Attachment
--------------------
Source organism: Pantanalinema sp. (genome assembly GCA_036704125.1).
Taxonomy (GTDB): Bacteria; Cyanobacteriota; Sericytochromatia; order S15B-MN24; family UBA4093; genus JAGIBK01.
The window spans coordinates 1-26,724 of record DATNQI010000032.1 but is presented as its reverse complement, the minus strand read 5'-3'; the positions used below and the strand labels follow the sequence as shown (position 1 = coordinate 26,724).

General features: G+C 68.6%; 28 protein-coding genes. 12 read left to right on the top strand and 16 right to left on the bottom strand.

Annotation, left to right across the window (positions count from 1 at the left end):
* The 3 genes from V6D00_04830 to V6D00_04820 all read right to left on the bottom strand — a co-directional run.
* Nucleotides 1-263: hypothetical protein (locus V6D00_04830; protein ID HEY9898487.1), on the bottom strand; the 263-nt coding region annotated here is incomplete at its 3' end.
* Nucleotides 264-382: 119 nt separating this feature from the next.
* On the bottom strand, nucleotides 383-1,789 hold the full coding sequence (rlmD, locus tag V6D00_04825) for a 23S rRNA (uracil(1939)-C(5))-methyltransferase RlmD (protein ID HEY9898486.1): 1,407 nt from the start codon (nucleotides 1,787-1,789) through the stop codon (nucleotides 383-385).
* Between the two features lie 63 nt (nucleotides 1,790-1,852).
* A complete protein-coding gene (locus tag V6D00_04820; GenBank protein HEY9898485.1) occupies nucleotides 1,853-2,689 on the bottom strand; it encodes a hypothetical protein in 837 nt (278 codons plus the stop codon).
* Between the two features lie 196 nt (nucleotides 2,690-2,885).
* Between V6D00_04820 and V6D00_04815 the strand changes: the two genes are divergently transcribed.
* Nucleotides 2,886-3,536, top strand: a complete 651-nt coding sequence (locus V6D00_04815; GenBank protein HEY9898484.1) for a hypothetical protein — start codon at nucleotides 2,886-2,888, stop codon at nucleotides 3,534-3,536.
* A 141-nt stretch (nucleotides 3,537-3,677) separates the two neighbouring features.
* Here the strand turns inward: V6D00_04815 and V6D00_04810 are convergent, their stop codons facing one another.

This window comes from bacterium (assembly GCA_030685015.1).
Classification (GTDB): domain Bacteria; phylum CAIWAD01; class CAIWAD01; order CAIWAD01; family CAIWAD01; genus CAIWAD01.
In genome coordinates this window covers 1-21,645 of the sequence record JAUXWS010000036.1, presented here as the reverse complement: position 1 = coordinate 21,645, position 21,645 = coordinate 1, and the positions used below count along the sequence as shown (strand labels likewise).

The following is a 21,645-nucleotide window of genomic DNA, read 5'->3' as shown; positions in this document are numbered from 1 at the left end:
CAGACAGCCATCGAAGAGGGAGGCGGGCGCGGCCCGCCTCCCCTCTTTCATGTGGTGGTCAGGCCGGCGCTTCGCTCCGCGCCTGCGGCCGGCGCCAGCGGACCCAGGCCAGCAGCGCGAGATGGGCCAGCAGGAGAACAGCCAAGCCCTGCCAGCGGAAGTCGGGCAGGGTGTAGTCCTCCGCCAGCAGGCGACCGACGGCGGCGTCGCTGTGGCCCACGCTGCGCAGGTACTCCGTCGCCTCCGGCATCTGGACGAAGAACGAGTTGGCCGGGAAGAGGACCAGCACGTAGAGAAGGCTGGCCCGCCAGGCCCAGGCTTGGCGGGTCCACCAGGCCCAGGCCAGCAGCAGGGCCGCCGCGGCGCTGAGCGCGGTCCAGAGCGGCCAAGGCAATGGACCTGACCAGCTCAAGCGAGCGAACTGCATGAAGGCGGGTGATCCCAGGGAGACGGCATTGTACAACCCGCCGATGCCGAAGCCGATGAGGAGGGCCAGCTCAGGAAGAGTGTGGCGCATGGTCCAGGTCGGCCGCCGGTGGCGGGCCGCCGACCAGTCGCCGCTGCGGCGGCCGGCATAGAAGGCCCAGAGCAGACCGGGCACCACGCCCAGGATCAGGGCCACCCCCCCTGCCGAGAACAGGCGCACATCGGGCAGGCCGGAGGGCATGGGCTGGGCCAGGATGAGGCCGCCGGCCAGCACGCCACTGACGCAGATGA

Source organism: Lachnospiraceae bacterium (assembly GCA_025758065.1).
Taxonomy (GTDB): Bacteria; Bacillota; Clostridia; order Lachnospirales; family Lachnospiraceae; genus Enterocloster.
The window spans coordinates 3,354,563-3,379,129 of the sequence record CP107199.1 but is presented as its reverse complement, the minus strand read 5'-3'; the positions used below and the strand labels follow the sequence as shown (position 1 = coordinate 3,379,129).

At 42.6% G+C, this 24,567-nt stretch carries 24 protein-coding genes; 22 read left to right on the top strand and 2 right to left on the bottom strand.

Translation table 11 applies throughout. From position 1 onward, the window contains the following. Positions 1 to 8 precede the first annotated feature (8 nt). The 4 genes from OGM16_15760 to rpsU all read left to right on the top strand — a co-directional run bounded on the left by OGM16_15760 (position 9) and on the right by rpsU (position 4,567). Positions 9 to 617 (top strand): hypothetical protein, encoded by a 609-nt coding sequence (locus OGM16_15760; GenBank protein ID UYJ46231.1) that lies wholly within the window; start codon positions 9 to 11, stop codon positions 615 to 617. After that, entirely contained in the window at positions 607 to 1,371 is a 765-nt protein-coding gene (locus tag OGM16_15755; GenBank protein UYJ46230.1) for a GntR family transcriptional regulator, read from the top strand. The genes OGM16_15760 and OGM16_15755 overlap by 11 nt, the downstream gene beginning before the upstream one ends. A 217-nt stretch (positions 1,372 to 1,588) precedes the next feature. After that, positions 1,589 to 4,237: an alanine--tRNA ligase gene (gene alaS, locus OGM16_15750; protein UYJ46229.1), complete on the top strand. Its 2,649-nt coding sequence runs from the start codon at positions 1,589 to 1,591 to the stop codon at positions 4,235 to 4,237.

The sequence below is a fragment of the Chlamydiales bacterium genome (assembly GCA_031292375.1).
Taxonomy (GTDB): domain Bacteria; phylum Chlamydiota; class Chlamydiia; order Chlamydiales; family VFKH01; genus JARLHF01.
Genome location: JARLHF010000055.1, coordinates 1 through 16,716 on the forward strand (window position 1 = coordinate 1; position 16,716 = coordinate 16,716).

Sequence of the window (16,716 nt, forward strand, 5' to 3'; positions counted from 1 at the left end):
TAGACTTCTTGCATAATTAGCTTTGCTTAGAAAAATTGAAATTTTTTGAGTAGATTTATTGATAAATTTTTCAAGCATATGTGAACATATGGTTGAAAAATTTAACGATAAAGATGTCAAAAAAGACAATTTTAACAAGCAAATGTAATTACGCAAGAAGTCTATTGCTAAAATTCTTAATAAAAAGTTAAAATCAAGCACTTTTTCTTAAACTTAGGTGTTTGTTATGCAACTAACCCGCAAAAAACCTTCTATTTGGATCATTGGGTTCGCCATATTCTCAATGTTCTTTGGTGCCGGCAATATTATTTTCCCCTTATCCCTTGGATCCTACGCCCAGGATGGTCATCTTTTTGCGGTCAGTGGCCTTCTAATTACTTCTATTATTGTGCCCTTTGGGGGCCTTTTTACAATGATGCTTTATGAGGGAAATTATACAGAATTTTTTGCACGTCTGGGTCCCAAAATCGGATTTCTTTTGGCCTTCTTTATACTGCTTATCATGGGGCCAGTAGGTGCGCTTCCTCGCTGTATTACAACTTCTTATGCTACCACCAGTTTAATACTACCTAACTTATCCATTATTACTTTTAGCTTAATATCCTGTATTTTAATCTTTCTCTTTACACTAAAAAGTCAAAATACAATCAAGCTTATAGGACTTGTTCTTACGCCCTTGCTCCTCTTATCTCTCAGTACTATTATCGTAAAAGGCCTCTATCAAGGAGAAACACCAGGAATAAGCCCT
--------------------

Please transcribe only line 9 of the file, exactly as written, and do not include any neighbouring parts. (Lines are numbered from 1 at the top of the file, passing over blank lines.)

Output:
* On the bottom strand, nucleotides 383-1,789 hold the full coding sequence (rlmD, locus tag V6D00_04825) for a 23S rRNA (uracil(1939)-C(5))-methyltransferase RlmD (protein ID HEY9898486.1): 1,407 nt from the start codon (nucleotides 1,787-1,789) through the stop codon (nucleotides 383-385).